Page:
South Africa governing party hails ouster of Israeli envoy from African Union summit

Sharon Bar-li was escorted out of regional assembly, apparently at behest of South Africa and Algeria, in move one official says was coordinated by Iran

Security guards ask an Israeli observer delegation headed by Sharon Bar-Li (center) to leave the African Union summit in Addis Ababa, Ethiopia, on February 18, 2023. (Screen capture/Twitter; used in accordance with Clause 27a of the Copyright Law)
Security guards ask an Israeli observer delegation headed by Sharon Bar-Li (center) to leave the African Union summit in Addis Ababa, Ethiopia, on February 18, 2023. (Screen capture/Twitter; used in accordance with Clause 27a of the Copyright Law)

JOHANNESBURG — South Africa’s governing African National Congress party on Sunday welcomed the “encouraging” expulsion of a senior Israeli diplomat from the African Union (AU) summit in Addis Ababa.

Sharon Bar-li, Israel’s Foreign Ministry deputy director general for Africa, was escorted out of the AU assembly in the Ethiopian capital on Saturday.

Israel accused Iran of orchestrating the move with help from Algeria and South Africa.

Vincent Magwenya, spokesman for South African President Cyril Ramaphosa, who was present at the summit, demanded that Israel “substantiate their claim.”

In a statement on Sunday, the ANC, which has compared Israel to an “apartheid state,” gave clear support for Bar-li’s ousting.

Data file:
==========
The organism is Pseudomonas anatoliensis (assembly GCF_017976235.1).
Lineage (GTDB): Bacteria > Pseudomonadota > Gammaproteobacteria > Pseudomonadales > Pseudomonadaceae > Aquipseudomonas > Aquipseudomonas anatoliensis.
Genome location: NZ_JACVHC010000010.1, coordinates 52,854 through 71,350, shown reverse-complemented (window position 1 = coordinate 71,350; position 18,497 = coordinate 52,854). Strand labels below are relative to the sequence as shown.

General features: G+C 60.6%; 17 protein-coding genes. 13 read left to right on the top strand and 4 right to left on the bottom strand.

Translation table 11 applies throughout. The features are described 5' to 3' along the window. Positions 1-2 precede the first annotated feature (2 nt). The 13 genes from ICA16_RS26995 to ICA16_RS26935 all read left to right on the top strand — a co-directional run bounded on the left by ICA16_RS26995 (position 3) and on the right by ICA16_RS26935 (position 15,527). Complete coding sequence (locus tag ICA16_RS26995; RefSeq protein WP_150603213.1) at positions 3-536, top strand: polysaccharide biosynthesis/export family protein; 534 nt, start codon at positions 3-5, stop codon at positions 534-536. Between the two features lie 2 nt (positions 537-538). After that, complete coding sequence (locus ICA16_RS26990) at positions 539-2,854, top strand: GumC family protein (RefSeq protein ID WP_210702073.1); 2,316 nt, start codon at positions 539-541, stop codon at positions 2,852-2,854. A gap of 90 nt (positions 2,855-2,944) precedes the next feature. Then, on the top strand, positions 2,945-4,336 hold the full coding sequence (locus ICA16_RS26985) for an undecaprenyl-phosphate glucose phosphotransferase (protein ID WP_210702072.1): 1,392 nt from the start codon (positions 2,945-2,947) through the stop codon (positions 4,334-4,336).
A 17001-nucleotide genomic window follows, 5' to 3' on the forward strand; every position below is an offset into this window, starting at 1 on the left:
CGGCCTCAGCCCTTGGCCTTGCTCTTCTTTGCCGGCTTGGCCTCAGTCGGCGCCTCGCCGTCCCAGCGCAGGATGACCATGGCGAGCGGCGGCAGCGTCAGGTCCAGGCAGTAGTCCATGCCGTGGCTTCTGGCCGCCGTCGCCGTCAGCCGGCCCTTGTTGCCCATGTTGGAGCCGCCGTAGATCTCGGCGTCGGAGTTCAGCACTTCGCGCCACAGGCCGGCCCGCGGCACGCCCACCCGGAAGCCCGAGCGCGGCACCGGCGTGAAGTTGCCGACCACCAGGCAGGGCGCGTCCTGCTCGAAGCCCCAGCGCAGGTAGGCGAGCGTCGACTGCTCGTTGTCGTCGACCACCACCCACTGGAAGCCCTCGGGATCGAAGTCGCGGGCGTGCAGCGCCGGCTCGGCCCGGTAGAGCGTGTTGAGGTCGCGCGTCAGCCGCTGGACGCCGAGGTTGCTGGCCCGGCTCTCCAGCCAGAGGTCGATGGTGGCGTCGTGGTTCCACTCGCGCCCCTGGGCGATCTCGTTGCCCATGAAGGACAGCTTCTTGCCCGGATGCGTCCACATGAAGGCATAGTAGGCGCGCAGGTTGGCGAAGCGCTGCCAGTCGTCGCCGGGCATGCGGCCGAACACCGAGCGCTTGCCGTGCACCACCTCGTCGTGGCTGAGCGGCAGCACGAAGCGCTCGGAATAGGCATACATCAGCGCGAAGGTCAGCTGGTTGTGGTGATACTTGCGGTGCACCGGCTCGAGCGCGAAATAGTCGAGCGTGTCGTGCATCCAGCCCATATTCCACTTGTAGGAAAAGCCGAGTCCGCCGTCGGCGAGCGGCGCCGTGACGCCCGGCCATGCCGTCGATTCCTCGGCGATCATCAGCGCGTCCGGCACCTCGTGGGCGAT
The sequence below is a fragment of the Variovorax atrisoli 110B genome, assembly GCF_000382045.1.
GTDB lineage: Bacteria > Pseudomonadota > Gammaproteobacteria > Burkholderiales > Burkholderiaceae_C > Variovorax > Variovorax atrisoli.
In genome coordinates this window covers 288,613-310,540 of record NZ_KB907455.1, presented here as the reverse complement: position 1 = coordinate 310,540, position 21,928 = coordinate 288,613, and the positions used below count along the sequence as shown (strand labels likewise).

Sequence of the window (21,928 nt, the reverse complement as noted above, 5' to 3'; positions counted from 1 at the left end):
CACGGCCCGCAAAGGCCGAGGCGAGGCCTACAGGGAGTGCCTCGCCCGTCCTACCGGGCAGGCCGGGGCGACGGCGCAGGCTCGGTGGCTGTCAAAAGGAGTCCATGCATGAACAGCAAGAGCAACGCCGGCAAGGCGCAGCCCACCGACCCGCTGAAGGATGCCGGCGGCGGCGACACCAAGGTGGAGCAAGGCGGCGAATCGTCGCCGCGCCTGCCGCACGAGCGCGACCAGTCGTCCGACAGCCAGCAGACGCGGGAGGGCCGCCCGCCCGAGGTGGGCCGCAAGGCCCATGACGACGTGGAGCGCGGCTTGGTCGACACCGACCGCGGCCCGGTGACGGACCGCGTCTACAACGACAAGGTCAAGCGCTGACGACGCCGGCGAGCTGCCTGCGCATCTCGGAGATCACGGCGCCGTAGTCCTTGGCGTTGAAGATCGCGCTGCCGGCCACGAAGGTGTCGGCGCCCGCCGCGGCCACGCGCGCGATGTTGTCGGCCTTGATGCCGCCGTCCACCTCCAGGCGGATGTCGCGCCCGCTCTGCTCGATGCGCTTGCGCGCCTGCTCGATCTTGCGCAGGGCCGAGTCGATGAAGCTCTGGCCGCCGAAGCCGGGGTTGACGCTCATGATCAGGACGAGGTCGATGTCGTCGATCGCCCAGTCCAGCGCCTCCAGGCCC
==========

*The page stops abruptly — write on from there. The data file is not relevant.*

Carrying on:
The ANC said her removal was aimed at “thwarting an attempt to undermine the current sitting AU Summit from considering a report that is supposed to guide discussions on whether Israel must be granted an observer status.”

South African President Cyril Ramaphosa looks on during the 36th Ordinary Session of the Assembly of the African Union (AU) at the Africa Union headquarters in Addis Ababa on February 18, 2023. (Amanuel Sileshi/AFP)

During last year’s summit, the AU failed to conclude talks on Israel’s controversial accreditation as an observer country. Algeria and South Africa were particularly opposed to it.

According to the spokesperson for the chairman of the AU Commission Ebba Kalondo, the expelled Israeli diplomat had not been personally invited to the summit.

An Israeli diplomatic spokesperson insisted Bar-li had “valid accreditation as an observer,” accusing the AU of being “hostage to a small number of extremist states like Algeria and South Africa, motivated by hatred and controlled by Iran.”

Foreign Ministry spokesperson Lior Hayat said “Israel views seriously the incident in which the deputy for Africa, Ambassador Sharon Bar-li, was removed from the African Union hall despite her status as an accredited observer with access badges.”

Later Saturday, the Foreign Ministry announced the charge d’affaires at the South African embassy in Israel would be summoned in the coming days for a dressing down by the ministry’s director-general Ronen Levy.

“There is no basis in the organization’s rules for the attempt to cancel Israel’s observer status,” the Foreign Ministry said. “There is a clear majority that supports Israel’s observer status at the organization.”

The issue of Israel’s observer status has caused deep discord in the 55-member bloc.

At last year’s summit, a debate on the issue was suspended in a bid to avoid a vote that would create an unprecedented rift in the Union.

Instead, a committee was set up that was supposed to give its recommendations at this year’s summit.

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